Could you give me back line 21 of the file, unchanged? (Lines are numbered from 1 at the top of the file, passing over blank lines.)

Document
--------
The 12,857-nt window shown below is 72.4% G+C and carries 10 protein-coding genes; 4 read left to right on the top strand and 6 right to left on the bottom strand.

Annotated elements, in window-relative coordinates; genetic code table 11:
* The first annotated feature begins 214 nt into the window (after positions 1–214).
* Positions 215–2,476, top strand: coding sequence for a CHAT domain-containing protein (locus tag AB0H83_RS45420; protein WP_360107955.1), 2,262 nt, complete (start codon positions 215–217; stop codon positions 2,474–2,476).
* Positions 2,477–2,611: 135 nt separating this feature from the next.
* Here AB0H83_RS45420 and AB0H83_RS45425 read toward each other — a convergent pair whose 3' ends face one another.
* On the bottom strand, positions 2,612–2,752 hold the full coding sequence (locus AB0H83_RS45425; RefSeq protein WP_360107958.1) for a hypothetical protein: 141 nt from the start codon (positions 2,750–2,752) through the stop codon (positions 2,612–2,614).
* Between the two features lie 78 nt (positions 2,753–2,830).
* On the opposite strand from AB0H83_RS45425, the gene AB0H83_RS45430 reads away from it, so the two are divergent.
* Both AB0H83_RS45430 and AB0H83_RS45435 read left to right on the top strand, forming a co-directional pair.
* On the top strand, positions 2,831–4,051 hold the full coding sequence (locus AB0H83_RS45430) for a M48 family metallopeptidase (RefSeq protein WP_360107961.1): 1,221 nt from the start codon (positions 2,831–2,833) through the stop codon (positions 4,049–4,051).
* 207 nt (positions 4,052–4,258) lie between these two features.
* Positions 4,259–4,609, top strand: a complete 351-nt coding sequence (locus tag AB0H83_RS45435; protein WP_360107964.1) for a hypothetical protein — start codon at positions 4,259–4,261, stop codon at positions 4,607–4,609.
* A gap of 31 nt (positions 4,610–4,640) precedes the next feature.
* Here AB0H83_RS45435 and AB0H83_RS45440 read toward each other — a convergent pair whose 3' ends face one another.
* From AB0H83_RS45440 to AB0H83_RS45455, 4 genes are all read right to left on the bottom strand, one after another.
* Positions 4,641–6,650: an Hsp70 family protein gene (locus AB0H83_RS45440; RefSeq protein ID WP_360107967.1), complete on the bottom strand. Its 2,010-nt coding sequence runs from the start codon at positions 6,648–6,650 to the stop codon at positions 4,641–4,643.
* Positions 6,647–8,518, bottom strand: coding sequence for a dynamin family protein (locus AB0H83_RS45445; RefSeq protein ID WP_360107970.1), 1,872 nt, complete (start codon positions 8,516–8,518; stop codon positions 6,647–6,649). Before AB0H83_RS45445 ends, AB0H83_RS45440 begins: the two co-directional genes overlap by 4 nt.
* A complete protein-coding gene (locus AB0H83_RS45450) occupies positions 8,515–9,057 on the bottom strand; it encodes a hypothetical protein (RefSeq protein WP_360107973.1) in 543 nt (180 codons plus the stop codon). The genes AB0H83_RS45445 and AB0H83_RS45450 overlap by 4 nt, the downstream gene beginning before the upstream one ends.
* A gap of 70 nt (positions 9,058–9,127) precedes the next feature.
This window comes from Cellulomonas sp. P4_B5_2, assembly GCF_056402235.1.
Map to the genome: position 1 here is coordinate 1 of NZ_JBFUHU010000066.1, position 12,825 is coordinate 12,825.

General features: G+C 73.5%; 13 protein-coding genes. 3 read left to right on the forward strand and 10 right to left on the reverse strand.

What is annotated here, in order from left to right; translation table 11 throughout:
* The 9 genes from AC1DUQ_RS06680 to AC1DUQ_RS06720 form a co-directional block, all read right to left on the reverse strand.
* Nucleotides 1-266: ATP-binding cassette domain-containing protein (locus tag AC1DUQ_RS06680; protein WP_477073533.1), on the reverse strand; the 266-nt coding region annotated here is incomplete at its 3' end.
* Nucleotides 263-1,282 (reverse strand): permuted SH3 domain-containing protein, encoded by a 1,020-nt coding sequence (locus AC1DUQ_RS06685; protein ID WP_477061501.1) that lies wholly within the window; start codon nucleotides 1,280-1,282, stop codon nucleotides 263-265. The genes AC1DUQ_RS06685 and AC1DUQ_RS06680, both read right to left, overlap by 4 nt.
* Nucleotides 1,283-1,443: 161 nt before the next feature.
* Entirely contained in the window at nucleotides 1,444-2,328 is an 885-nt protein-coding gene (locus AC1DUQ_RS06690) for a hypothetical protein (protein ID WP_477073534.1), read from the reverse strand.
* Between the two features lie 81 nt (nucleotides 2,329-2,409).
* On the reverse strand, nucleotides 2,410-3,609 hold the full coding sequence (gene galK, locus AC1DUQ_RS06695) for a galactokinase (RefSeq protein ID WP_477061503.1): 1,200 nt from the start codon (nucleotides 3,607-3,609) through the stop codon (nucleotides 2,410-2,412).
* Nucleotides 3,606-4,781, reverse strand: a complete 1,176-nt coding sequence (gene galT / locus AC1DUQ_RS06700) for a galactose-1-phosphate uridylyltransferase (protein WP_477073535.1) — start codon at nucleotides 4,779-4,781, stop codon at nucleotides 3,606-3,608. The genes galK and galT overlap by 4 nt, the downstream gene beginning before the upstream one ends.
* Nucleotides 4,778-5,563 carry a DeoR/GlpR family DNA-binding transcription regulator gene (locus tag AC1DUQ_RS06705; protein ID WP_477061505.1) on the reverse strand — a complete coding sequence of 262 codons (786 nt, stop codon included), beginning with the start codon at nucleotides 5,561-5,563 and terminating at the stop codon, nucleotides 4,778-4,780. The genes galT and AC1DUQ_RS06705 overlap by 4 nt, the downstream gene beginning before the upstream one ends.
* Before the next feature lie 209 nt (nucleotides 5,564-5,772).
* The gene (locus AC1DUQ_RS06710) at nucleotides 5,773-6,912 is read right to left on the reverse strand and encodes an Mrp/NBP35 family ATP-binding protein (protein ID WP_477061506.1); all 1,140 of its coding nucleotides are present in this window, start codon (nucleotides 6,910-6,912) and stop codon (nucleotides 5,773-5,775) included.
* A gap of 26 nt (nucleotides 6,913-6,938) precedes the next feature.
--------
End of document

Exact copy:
This window comes from Cellulomonas sp. P4_B5_2, assembly GCF_056402235.1.